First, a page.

Archive Resource
Add To Reading List
Year: 2012 Type: Case Study Language: English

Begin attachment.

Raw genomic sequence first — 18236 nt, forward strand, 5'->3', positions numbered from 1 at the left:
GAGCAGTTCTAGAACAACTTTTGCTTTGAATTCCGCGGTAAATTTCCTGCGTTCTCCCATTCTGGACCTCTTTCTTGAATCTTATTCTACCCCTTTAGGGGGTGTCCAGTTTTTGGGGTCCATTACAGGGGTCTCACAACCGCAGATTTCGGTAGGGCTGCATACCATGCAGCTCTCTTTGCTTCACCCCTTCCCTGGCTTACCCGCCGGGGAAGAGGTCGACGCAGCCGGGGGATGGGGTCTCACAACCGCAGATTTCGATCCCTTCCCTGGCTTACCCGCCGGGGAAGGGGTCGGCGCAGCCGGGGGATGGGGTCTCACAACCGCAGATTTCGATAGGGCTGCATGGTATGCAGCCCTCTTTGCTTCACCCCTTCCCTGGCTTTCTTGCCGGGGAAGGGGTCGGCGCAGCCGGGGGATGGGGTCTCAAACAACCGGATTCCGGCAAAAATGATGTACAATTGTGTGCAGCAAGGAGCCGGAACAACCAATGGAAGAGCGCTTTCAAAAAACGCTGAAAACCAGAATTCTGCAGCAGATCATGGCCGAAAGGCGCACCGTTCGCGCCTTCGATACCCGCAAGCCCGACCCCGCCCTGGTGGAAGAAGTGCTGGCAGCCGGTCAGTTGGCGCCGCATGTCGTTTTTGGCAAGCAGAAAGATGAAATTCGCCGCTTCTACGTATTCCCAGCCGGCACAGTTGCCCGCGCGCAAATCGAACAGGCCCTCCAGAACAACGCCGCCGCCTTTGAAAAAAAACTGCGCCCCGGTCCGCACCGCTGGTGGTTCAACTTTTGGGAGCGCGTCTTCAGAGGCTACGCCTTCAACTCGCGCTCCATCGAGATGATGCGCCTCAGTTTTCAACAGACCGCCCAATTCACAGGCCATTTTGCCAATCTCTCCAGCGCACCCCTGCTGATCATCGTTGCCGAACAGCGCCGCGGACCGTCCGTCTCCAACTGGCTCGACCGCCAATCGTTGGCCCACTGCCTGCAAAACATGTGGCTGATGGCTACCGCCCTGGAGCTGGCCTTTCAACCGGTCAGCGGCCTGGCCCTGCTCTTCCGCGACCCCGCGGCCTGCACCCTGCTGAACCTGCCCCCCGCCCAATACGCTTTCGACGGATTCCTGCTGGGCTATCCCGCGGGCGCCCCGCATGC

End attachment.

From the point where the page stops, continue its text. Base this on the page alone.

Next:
Women's rights organisations are highly significant for securing tangible results for women's empowerment. The nature of the state, state-society relations, the structure of gender relations and the particular history of the feminist movement and activism in any country all shape the character of women's mobilisation for their rights. Although Bangladesh and Ghana differ in all these respects, they also share some common characteristics which may not be present in all other aid recipient countries. Both have gone through a democratic transition after a long period of military/one party rule. Democratization led to the state creating new spaces for engagement, including setting up machineries for addressing women's issues. Democratization also led to a growth in number and variety of women's organisations and networks. In the last twenty years these have mobilised external and internal resources to pursue rights-based agendas in relation to women's empowerment, including policy advocacy.